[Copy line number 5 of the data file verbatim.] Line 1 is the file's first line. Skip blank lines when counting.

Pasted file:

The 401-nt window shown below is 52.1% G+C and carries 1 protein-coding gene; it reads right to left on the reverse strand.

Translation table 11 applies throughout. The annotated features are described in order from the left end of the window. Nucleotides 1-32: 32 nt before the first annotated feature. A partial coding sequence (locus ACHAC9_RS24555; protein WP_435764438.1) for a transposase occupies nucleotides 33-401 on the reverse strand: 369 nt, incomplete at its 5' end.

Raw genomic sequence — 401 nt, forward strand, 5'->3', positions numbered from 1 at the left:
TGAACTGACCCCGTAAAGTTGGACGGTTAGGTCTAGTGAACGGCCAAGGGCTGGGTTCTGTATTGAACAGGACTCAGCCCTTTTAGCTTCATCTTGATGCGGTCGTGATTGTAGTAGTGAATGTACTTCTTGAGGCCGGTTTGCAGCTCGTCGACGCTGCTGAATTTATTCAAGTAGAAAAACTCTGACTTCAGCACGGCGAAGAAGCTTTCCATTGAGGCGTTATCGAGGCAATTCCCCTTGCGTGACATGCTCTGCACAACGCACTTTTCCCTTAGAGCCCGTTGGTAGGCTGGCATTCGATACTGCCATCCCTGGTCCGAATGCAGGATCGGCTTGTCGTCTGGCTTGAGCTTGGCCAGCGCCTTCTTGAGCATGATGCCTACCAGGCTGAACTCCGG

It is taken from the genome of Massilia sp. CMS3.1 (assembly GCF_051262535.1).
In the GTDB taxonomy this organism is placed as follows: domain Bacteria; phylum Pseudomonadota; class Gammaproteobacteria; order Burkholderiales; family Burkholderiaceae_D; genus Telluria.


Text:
It is taken from the genome of Massilia sp. CMS3.1 (assembly GCF_051262535.1).